While I’ve got accounts on most of the spaces scrambling to replace Twitter (Bluesky, Mastodon, etc), I’m finding myself not writing much of substance there. Shitposting into the void isn’t scratching an itch in anyone’s soul. And the bigger those places get, the more they start to resemble what drove me away in the first place: a place you go to see what your friends are up to and instead get a combat zone where all the world’s horrors are jammed into your eyes in between pictures of people’s kids and pets. Or you get the deeply unsettling algorithmic glurge: either naked engagement bait (Instagram) or reactionary faux-intellectual posts that make you question what’s pushing this into my feed (Threads).
Here’s my hot take for the year: the future of social media is already here, and it’s bifurcated. Public social media isn’t going away. But I think it will continue as an endless cycle of people trying to make money inside of a room holding entirely too much of the world, all screaming at each other.
I think the places many people are finding more meaningful human connection of late are the dramatically smaller, private or semi-private spaces. These aren’t in the form of any radical technological innovation. They’re just the group chat you’ve had on your phone for years. The small work-alumni Slack where you all landed after the layoffs. The 10-person Discord gaming group that knows how everyone’s kids are doing.
There’s something lost for the world in this transition. This year I watched all the regulars of the single subreddit I participated in move to a Discord server after Reddit’s boneheaded changes that priced out third-party apps. It’s been a wonderful boon for me personally, and I’ve genuinely developed some friendships in that new, closer space. But it’s a net loss for the world, because these folks’ presence and knowledge on that public subreddit were quietly helping out a few orders of magnitude more people.
Anyway, reminder that it’s an election year in the US, folks. Now is the time batten down the hatches on your internet-of-social circles, so you can come out ahead on the balance of human connection vs nightmare fuel.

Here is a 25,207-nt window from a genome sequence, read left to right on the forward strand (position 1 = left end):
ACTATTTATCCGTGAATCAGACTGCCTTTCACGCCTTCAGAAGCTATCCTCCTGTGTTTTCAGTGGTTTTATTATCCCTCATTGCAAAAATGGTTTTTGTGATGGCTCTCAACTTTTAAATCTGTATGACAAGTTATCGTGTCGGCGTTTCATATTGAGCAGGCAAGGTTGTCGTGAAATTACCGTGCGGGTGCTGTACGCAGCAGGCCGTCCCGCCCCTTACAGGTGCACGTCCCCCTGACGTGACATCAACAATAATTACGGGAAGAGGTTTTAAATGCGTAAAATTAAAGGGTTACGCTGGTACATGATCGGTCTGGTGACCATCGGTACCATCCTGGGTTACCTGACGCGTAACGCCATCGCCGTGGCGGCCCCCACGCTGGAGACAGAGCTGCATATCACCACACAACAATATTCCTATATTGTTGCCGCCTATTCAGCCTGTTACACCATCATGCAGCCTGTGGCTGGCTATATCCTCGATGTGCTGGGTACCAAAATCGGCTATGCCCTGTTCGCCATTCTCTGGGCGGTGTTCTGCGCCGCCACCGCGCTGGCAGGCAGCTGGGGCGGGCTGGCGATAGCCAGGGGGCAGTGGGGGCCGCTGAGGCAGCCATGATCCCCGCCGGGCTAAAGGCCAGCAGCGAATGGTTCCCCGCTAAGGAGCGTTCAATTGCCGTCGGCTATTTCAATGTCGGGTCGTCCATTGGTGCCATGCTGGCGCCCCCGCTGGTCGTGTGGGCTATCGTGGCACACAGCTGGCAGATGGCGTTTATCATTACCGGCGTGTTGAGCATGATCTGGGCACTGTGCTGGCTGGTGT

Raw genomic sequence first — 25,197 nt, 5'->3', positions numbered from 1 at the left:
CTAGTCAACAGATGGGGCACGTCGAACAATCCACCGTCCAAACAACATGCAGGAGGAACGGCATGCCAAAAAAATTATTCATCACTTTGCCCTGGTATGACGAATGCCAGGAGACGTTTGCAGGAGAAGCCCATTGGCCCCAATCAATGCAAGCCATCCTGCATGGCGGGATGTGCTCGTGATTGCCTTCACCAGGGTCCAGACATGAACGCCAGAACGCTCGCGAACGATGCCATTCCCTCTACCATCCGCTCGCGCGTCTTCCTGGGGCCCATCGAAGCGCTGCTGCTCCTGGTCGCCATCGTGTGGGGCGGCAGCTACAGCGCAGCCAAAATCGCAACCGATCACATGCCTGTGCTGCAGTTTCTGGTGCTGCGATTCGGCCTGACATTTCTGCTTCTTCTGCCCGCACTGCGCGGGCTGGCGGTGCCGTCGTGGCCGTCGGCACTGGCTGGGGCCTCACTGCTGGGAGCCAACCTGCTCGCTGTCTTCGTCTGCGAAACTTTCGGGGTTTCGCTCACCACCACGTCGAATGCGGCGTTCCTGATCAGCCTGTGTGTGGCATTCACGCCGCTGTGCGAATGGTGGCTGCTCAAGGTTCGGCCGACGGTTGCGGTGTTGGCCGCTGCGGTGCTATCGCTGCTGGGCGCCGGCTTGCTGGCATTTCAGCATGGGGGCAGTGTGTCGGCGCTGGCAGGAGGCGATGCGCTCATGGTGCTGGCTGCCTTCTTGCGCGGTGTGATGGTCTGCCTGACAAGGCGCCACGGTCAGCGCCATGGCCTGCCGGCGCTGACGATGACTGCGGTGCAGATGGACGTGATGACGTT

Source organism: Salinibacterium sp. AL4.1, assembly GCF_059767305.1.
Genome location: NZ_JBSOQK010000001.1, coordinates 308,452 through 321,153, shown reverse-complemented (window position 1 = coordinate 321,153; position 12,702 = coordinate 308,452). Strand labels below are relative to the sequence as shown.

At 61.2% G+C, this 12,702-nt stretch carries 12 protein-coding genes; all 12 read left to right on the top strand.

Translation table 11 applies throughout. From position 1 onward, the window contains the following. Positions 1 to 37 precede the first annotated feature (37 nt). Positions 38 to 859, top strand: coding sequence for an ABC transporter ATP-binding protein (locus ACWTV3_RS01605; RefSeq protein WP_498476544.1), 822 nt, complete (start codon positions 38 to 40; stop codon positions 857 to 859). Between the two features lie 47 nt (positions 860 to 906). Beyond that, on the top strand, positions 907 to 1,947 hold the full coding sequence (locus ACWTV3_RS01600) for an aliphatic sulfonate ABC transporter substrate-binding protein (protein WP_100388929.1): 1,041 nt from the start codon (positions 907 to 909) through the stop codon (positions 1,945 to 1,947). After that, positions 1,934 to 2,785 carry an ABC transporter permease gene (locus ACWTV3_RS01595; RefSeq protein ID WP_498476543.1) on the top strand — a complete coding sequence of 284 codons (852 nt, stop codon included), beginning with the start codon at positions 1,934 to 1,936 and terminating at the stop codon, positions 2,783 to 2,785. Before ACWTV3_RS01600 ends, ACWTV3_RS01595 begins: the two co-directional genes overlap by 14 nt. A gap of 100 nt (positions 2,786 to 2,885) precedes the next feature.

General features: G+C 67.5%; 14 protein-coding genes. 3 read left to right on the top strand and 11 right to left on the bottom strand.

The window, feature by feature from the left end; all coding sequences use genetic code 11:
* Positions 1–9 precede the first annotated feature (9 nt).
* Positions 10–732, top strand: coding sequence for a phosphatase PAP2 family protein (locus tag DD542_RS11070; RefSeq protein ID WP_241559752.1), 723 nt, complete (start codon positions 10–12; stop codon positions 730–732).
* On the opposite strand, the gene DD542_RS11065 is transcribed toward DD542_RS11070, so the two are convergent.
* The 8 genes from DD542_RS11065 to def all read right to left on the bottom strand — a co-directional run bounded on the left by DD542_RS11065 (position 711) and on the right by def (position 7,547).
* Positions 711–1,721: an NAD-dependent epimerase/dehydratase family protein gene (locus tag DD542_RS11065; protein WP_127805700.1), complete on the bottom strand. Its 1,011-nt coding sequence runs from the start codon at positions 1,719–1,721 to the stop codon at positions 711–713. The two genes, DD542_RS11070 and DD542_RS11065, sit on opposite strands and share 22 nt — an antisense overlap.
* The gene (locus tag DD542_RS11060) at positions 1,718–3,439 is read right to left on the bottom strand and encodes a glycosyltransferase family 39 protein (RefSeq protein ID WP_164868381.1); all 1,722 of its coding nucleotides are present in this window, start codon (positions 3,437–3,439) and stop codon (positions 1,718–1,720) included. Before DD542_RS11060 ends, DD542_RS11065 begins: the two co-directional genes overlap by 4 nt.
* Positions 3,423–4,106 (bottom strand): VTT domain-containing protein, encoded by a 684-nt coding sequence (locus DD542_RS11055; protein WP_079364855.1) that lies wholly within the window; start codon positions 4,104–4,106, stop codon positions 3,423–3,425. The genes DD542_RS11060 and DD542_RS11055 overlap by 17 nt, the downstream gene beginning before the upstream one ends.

Lifting progress was mostly positive in 2023. I spent until April cutting down to my leanest in years, and have been on a slow bulk since. I’ve managed to hit a good number of rep PRs for my main lower body lifts, but relatively few on my pressing lifts. I think part of that is just that pressing seems more sensitive to bodyweight than squats or deads; I was the lightest I’d been in my adult life at the end of that cut. My current overall programming is high variation and relatively low frequency on specific lifts—it’s ULULU with a single “main” lift a day and then as much accessory volume as I can pack in with super and giant sets. Big thanks to u/BenchPauper for the original Starscream, which I have cheerfully Frankensteined. This seems to be moving everything but my overhead press up slowly, so I’ll give it a few more months before I decide if I need to revisit my pressing programming.
Goals for next year remain the same: keep slowly gaining size overall. If I want my absolute numbers to go up, I need to fill out my frame and that means going up a weight class or two (so to speak, I have no interest in competing). I think using rep PRs on my main lifts is a good way to track this, alongside the scale.
I also finally started using my long-simmering homebrewed lift tracker! It’s been really nice to have a home-cooked meal and it’s taken the drudgery out of tracking rep PRs across years of lifting history. I wrote it as a tiny Rails app, and the project was a nice excuse to try out Turbo—I’m optimistic that kind of approach might eventually replace React—and wrote some fun surprisingly gnarly SQL to do atomic recalculations of PRs over time.
This year’s sleeper surprise tool was: a Garmin watch! I picked one up since I’d started doing a bit of running again this summer, just for the sake of easier clocking of mileage. After some experimenting, I found that using a nylon band let me wear it all the time without skin irritation. And letting it collect HR data the whole day had a side effect I didn’t anticipate: I got to see how I was squaring up to the AHA physical activity guidelines without fretting over whether an activity counted as “moderate” vs “vigorous”, or if walking the lazy Basset mix counted at all. It sounds silly, but since my goal for cardio is just maintaining health and the ability to go for a nice hike, I was worried at times that I was shifting too much of my training time to lifting. Turns out: nope! I was blowing by those recommendations 2.5x even while lifting 5x a week. Hooray for a bit of peace of mind.